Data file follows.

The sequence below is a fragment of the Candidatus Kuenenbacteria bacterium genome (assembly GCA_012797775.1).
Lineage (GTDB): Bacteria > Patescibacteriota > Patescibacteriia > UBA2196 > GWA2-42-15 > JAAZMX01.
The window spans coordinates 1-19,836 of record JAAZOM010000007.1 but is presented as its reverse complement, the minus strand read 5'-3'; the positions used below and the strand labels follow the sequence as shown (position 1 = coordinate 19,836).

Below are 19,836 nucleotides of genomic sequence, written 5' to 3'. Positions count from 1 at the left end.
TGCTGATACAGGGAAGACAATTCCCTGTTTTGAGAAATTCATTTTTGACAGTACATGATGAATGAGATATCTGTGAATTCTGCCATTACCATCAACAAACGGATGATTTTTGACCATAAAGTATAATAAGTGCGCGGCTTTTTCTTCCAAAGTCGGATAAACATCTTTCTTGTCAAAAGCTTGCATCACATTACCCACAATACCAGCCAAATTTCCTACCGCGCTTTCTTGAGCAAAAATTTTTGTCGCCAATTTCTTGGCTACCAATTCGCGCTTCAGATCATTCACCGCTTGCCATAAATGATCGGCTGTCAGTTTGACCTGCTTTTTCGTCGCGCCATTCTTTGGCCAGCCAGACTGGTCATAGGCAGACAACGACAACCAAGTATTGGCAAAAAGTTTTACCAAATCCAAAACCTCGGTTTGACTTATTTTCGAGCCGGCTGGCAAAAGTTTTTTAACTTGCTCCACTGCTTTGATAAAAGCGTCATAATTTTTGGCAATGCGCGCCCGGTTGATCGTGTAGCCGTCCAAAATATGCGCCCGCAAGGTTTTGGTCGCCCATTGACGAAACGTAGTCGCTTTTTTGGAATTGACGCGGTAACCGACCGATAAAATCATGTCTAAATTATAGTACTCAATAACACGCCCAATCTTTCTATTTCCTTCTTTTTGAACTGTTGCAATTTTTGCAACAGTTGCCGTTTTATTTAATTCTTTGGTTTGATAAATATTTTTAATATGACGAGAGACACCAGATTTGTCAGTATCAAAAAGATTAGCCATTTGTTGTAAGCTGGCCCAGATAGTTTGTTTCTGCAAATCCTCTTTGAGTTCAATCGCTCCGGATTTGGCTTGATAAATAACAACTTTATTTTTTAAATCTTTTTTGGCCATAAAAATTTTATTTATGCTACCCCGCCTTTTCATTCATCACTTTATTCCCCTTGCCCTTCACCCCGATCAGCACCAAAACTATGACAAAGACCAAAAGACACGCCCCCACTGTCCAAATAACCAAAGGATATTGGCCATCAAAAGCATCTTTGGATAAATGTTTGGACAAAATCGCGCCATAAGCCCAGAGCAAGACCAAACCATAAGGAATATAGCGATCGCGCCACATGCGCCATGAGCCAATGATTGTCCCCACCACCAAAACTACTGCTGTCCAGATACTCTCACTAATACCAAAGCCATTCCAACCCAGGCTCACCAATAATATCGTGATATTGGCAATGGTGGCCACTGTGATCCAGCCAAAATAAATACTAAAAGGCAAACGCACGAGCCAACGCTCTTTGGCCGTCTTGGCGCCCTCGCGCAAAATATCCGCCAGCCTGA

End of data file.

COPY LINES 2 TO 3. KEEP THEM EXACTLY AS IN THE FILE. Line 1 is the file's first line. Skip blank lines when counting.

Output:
Lineage (GTDB): Bacteria > Patescibacteriota > Patescibacteriia > UBA2196 > GWA2-42-15 > JAAZMX01.
The window spans coordinates 1-19,836 of record JAAZOM010000007.1 but is presented as its reverse complement, the minus strand read 5'-3'; the positions used below and the strand labels follow the sequence as shown (position 1 = coordinate 19,836).